My name is David Satori, 23, and I am a teacher, gardener, and mycologist, running a new project: Myceliate. It is an educational organisation dedicated to teaching the public on the wonders of the fungal kingdom and the potential that fungi have to offer to our health, the health of our ecosystems, and the sustainability of our society.

From the very beginning, the guiding light for this project has been Permaculture, and especially the principle of producing no waste. I learned that fungi can be the tie that binds many of our “outputs” back to our “inputs” - turning loose ends into full circles. Whether it is recycling organic matter back into soil, or breaking down toxic pollutants into harmless compounds, fungi hold the key to the principle of Zero Waste.

With this project, I aim to make the public more aware of the importance of fungi in our present lives, and the increasing importance they will have in our future - from food, to medicine, to ecological restoration - and how any one of us can become better stewards of the land by working with fungi.

Whether you are a gardener, conservationist, or just plain curious, there is plenty for you to explore through Myceliate. To get involved in this project, please visit my website to see upcoming workshops, talks, and my writings on ecology, gardening, and conservation. Myceliate is also on Facebook and Instagram, and is happy to field any queries you may have!

The more I learn about fungi, the more I realise that they may in fact be the world’s original permaculturists.


Small-Scale Farming for People and Planet

Marcello - Monestevole’s Permaculture Design Course in 2018 in Italy

Hi my name is Marcello, I'm 44 and I live with my wife Antonella and our child Martino in North Yorkshire, England.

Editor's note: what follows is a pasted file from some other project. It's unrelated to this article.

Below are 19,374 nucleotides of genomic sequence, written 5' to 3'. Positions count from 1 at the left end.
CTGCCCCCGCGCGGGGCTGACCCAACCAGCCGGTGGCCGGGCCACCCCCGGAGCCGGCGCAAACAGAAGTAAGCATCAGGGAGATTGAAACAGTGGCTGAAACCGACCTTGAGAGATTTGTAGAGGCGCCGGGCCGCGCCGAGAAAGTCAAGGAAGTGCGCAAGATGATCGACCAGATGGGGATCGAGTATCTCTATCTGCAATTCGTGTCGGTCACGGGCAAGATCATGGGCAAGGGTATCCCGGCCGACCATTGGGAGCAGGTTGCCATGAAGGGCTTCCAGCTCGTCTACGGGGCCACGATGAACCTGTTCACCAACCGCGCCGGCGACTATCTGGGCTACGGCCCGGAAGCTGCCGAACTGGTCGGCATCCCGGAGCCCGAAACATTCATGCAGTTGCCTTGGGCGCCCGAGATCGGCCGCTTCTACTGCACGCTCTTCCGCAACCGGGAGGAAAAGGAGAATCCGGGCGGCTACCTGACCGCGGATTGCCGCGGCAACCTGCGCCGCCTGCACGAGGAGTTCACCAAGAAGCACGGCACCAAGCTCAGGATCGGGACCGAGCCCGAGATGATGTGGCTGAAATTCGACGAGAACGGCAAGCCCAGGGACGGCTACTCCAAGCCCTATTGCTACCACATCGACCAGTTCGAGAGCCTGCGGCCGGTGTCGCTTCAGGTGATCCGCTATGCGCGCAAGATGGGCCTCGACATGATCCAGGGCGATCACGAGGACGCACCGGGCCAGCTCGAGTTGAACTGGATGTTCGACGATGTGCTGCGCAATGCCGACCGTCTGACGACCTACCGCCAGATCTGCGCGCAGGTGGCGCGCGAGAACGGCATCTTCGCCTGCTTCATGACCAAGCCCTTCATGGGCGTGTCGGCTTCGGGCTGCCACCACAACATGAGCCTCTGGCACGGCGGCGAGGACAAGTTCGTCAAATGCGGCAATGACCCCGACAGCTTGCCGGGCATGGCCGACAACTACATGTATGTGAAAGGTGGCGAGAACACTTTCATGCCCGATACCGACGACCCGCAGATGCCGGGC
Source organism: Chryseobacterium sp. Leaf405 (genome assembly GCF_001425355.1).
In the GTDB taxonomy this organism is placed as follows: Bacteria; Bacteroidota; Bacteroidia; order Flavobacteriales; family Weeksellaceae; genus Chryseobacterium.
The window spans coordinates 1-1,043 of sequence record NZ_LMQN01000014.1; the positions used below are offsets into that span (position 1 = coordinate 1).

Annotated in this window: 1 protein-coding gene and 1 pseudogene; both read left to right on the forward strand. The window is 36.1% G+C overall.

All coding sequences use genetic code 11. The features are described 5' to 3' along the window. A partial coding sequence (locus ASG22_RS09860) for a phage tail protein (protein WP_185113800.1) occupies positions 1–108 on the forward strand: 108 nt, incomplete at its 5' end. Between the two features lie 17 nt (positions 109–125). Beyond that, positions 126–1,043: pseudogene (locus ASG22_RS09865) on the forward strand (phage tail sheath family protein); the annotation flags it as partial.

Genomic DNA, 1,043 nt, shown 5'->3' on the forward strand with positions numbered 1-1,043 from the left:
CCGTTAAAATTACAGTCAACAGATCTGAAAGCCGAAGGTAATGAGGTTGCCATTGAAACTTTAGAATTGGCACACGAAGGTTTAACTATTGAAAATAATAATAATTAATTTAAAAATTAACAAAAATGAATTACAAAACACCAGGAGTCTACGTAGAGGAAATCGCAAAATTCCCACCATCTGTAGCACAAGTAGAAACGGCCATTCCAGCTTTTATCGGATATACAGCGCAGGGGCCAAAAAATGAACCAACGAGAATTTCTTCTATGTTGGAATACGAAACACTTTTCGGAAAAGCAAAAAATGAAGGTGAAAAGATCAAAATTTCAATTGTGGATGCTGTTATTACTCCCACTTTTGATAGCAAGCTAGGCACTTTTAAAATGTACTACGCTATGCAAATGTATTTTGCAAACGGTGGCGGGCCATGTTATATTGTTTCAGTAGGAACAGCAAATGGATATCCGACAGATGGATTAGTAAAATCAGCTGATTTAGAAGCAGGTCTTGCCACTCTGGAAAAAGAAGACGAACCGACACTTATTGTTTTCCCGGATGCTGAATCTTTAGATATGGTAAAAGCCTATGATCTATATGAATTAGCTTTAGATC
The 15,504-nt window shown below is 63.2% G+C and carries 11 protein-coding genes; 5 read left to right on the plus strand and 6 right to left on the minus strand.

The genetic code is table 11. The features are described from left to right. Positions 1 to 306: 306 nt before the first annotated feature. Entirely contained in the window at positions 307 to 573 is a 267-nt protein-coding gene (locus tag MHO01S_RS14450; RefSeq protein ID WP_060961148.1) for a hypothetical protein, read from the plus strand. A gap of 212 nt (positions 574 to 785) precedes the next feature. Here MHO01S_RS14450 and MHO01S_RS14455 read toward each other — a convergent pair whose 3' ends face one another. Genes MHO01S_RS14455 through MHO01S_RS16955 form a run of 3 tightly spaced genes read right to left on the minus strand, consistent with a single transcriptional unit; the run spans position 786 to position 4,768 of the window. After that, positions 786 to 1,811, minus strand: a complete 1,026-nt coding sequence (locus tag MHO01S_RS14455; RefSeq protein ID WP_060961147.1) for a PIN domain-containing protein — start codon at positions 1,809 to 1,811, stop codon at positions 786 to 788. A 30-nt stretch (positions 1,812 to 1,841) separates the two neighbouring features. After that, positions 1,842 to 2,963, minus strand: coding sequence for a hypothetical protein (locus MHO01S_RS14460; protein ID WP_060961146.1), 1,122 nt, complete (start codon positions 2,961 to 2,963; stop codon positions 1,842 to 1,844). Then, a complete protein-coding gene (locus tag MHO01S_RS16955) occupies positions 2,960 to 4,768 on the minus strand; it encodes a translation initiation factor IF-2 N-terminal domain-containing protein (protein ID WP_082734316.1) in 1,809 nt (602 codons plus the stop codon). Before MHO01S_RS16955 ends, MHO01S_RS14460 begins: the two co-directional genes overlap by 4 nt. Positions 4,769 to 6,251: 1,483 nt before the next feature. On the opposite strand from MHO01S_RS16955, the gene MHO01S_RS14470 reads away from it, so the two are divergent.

We're members of the Esk Valley Camphill Community where we live and work alongside people with learning disabilities.

I'm a biodynamic gardener and my role in the community right now is to build a small-scale sustainable farm and to lead a team of young volunteers and residents with special needs. Because we've just acquired new land I thought to attend a permaculture course in order to have an overview of all the elements involved in building a sustainable "organism".

The course lead by Michel Thill was really engaging, learning how to read situations and look at patterns and design from so many different angles. Permaculture is a lot about learning from nature and teaches us to sharpen the tool of observation.

Marcello preparing the compost on the Monestevole Permaculture Design Course - photo by  Amy Behrens Clark

Marcello preparing the compost on the Monestevole Permaculture Design Course - photo by Amy Behrens Clark

The Permaculture Design Course is the beginning of a journey where we start looking at things differently with more awareness of our actions and decisions. It is a way for learning to work together with nature but also among us humans. The course I attended is especially designed to teach people to work in teams.

In the work I do, the biggest goals are to give purpose to other people, to give motivation but also to listen and accept many different points of views. In order to do this we need to constantly work on our way of thinking and perceiving.

After a period of planning and discussions we finally got the land on which to build our small farm. Now that the growing season has started, everything is particularly hectic and extremely exciting at the same time.

You can find us on Facebook and Instagram @ Esk Valley Camphill Garden.

I hope to see you here one day if you wanted to join our community either for a short or long term period.